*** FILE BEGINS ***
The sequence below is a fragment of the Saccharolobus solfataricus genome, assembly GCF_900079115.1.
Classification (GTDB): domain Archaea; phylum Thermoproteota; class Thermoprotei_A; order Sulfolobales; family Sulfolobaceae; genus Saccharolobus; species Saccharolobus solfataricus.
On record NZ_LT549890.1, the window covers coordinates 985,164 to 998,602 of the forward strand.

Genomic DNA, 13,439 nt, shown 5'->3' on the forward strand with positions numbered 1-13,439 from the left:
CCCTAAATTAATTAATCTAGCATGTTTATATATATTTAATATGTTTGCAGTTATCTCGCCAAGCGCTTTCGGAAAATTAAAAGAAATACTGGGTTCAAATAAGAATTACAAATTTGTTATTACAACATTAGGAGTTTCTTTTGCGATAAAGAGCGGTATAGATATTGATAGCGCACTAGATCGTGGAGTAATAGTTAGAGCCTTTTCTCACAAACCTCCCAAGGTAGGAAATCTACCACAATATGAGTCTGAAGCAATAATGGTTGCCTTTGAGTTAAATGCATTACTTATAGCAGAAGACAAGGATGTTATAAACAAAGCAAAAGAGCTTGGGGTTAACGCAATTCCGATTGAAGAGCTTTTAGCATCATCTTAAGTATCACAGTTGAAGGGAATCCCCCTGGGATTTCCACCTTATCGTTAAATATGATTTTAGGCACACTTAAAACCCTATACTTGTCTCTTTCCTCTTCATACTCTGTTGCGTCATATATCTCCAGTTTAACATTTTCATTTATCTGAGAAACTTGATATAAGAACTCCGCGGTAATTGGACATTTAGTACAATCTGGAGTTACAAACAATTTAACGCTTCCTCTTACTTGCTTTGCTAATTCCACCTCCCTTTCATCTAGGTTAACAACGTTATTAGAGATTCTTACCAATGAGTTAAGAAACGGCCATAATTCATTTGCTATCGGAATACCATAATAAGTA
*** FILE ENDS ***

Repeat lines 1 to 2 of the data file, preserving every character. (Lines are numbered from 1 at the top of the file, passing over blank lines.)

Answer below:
The sequence below is a fragment of the Saccharolobus solfataricus genome, assembly GCF_900079115.1.
Classification (GTDB): domain Archaea; phylum Thermoproteota; class Thermoprotei_A; order Sulfolobales; family Sulfolobaceae; genus Saccharolobus; species Saccharolobus solfataricus.